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Windshield V+ Design

feature author: Paul Halliday

 

The Windshield V+ design (Figure 33) contains three models:

  1. Left Windshield Wiper

  2. Right Windshield Wiper

  3. Windshield Defrost 

The wiper models are similar and differ only by their inputs and which channel of the front speakers the sound plays on (Left Windshield Wiper plays on the left channel, Right Windshield Wiper plays on the right). The volume for the wiper sound is a function of the wiper speed input. The input passes through an LFI shown in Figure 29. The curve shows that it increases in volume rapidly and levels off to 1.

The frequency for the wiper sound is also a function of wiper speed. It passes through the LFI shown in Figure 30. This is what is called a step-function. On the Beech 1900D, there are two wiper speeds: slow and fast. When our host computer sends over the wiper speed, it uses 50% for slow speed and 100% for fast. Note that the step occurs at about 60%, which provides a little cushion past the slow speed mark. The output of the frequency LFI is sent through a 1st Order Low Pass Filter, which ramps the speed change to simulate the mechanical limitations of the wiper system (wipers donít instantly change speed).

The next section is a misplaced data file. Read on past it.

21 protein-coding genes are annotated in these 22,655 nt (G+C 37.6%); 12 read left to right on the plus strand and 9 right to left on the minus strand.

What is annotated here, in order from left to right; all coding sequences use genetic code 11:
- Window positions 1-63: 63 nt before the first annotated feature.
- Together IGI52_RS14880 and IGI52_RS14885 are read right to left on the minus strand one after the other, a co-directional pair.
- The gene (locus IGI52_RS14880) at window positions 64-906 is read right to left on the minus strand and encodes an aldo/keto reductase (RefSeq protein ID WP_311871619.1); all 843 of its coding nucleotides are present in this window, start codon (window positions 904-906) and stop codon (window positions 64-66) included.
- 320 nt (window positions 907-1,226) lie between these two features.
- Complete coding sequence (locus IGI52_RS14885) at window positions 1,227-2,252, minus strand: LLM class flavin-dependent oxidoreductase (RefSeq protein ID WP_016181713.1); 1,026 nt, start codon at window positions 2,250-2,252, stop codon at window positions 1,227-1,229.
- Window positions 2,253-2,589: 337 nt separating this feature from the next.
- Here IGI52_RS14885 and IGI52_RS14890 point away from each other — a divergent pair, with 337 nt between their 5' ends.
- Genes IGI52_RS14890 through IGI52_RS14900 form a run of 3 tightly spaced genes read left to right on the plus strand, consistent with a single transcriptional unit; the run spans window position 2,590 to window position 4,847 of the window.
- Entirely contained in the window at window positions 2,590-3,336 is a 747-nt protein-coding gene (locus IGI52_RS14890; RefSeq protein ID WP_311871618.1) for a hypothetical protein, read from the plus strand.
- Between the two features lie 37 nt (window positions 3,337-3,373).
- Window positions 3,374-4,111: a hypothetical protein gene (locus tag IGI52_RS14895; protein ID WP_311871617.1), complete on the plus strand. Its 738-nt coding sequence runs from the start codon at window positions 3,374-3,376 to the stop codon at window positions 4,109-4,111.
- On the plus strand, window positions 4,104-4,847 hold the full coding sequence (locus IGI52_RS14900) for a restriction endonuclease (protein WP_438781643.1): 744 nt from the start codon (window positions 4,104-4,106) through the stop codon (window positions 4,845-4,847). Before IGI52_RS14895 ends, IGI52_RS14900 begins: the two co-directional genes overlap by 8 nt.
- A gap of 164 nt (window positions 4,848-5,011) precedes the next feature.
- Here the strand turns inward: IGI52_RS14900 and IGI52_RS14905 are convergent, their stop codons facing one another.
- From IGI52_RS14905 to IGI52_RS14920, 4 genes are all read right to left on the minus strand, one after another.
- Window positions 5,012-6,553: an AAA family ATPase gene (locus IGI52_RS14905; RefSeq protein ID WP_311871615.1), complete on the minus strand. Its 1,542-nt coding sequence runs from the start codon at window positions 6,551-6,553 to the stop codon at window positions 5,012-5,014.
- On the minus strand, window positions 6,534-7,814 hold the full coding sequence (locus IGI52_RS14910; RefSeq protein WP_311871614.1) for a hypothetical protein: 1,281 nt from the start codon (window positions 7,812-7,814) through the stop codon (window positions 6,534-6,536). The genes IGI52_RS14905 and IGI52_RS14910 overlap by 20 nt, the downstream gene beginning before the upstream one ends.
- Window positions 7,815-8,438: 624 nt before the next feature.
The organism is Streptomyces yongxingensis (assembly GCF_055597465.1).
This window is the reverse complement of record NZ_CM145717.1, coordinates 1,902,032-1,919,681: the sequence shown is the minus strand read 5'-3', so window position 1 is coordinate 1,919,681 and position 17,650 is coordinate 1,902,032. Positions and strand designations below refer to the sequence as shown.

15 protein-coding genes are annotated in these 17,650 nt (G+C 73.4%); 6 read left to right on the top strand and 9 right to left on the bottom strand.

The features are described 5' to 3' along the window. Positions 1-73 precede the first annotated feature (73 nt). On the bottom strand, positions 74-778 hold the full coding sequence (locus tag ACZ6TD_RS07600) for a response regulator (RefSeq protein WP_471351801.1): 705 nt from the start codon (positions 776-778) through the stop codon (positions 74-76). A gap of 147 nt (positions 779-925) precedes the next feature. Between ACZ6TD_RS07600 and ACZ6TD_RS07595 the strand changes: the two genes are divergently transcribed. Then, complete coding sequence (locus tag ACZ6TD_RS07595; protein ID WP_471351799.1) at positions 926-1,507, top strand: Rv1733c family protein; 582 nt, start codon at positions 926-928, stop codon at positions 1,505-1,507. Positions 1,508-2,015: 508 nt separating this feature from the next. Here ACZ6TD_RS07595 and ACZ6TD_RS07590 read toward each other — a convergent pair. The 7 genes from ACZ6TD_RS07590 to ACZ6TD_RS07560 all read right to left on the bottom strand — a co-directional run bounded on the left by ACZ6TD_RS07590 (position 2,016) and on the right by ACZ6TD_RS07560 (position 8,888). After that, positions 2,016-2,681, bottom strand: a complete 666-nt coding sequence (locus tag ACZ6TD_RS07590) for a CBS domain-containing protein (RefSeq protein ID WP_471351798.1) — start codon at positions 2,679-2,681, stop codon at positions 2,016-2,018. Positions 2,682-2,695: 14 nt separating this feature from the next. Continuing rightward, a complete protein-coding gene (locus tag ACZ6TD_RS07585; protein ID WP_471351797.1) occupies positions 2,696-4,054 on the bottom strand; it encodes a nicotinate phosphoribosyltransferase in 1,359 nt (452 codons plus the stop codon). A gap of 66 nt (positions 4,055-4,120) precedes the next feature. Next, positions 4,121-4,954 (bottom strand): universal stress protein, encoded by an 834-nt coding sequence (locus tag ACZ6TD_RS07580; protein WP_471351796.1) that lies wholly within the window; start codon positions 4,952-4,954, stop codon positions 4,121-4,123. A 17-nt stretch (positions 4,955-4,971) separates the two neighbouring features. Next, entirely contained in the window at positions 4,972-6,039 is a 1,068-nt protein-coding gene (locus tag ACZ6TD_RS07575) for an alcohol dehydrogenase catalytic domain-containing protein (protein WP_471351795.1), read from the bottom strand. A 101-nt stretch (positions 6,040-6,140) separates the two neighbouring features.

Figure 29.  LFI for Wiper Speed on Wiper Volume

Figure 30.  LFI for Wiper Speed on Wiper Frequency

 

The Windshield Defrost model is relatively simple. It accepts an input form the host called Windshield Defrost On, which is a simple toggle. The input is sent through a Float to BOOL object, and passed along  to a low pass filter, which is used to smooth any abrupt changes coming from the host. The output of the low pass filter is then split into the volume and frequency paths for the player. The player plays the sound on the front speakers. The enable pin of the player is hooked directly to the Float to BOOL The balance pin is a constant allocated to both channels.

The volume is a function of the Defrost On input. It uses an LFI shown in Figure 31. The curve for this LFI starts at 0, then rises at a good rate and levels off at 1.

The frequency is also a function of the Defrost On input. It uses the LFI shown in Figure 32. This curve starts at about 55% and gradually rises to 100%.

The Windshield Defrost model is actually designed to be more sophisticated than is needed by our simulator. In the Beech 1900D, the windshield defrost is either on or off. If the input was a variable range to simulate multiple defrost fan speeds, we could make some simple changes to the model to accommodate a range. All we would have to do is move the Float to BOOL to be used only by the enable pin. This would then actually make complete use of the LFIs for volume and frequency.

 

Figure 31.  LFI for Windshield Defrost Volume

Figure 32.  LFI for Windshield Defrost Frequency

Figure 33.  Windshield Design

Beech 1900D Aircraft

Overview

- concept

- space analysis

- speakers & amps

Data Collection

Sound File Editing

Computer Interface

Computer Configuration

Aero & Environmental V+ designs

- top level

- engine

- flaps & fuselage

- gear

- tires & runway

- tire blow

- weather

- windshield

- explosions

- audible warnings

- NAV/DME

- ADF

- marker beacon

Communications V+ Designs

- IOS

- pilot

- copilot

- ATIS

Speaker & Amp Specifications

Host Buffer Interface Table

Terms

 
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